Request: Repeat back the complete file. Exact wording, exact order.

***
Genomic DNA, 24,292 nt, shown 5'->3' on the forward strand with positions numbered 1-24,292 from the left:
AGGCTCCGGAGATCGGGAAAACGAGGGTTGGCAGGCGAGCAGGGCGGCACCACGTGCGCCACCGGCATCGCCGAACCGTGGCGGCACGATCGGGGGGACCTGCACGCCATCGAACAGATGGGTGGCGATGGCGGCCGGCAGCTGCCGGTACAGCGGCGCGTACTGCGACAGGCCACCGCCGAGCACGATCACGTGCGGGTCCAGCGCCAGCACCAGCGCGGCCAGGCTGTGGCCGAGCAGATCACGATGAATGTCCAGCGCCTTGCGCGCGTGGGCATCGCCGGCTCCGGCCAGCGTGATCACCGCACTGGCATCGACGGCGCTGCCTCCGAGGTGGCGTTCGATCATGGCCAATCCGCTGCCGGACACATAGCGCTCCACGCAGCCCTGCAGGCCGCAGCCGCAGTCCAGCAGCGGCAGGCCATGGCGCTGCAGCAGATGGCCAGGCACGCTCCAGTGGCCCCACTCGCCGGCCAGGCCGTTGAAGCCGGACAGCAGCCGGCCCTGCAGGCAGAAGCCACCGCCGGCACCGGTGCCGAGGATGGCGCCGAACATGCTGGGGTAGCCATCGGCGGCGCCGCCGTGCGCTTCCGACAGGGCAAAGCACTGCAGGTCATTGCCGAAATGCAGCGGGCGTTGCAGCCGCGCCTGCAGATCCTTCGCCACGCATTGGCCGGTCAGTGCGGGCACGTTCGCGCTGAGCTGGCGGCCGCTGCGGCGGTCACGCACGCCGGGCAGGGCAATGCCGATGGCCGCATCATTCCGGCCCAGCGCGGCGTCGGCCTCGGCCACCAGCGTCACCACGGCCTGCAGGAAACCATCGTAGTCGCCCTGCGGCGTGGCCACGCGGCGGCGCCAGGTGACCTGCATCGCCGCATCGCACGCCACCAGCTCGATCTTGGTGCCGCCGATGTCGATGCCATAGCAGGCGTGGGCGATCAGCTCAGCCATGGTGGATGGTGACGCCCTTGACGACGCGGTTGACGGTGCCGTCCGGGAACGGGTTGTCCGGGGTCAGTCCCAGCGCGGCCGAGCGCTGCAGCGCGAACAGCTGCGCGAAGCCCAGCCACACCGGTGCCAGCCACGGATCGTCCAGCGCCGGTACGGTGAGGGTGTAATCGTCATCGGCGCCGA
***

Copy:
Genomic DNA, 24,292 nt, shown 5'->3' on the forward strand with positions numbered 1-24,292 from the left:
AGGCTCCGGAGATCGGGAAAACGAGGGTTGGCAGGCGAGCAGGGCGGCACCACGTGCGCCACCGGCATCGCCGAACCGTGGCGGCACGATCGGGGGGACCTGCACGCCATCGAACAGATGGGTGGCGATGGCGGCCGGCAGCTGCCGGTACAGCGGCGCGTACTGCGACAGGCCACCGCCGAGCACGATCACGTGCGGGTCCAGCGCCAGCACCAGCGCGGCCAGGCTGTGGCCGAGCAGATCACGATGAATGTCCAGCGCCTTGCGCGCGTGGGCATCGCCGGCTCCGGCCAGCGTGATCACCGCACTGGCATCGACGGCGCTGCCTCCGAGGTGGCGTTCGATCATGGCCAATCCGCTGCCGGACACATAGCGCTCCACGCAGCCCTGCAGGCCGCAGCCGCAGTCCAGCAGCGGCAGGCCATGGCGCTGCAGCAGATGGCCAGGCACGCTCCAGTGGCCCCACTCGCCGGCCAGGCCGTTGAAGCCGGACAGCAGCCGGCCCTGCAGGCAGAAGCCACCGCCGGCACCGGTGCCGAGGATGGCGCCGAACATGCTGGGGTAGCCATCGGCGGCGCCGCCGTGCGCTTCCGACAGGGCAAAGCACTGCAGGTCATTGCCGAAATGCAGCGGGCGTTGCAGCCGCGCCTGCAGATCCTTCGCCACGCATTGGCCGGTCAGTGCGGGCACGTTCGCGCTGAGCTGGCGGCCGCTGCGGCGGTCACGCACGCCGGGCAGGGCAATGCCGATGGCCGCATCATTCCGGCCCAGCGCGGCGTCGGCCTCGGCCACCAGCGTCACCACGGCCTGCAGGAAACCATCGTAGTCGCCCTGCGGCGTGGCCACGCGGCGGCGCCAGGTGACCTGCATCGCCGCATCGCACGCCACCAGCTCGATCTTGGTGCCGCCGATGTCGATGCCATAGCAGGCGTGGGCGATCAGCTCAGCCATGGTGGATGGTGACGCCCTTGACGACGCGGTTGACGGTGCCGTCCGGGAACGGGTTGTCCGGGGTCAGTCCCAGCGCGGCCGAGCGCTGCAGCGCGAACAGCTGCGCGAAGCCCAGCCACACCGGTGCCAGCCACGGATCGTCCAGCGCCGGTACGGTGAGGGTGTAATCGTCATCGGCGCCGA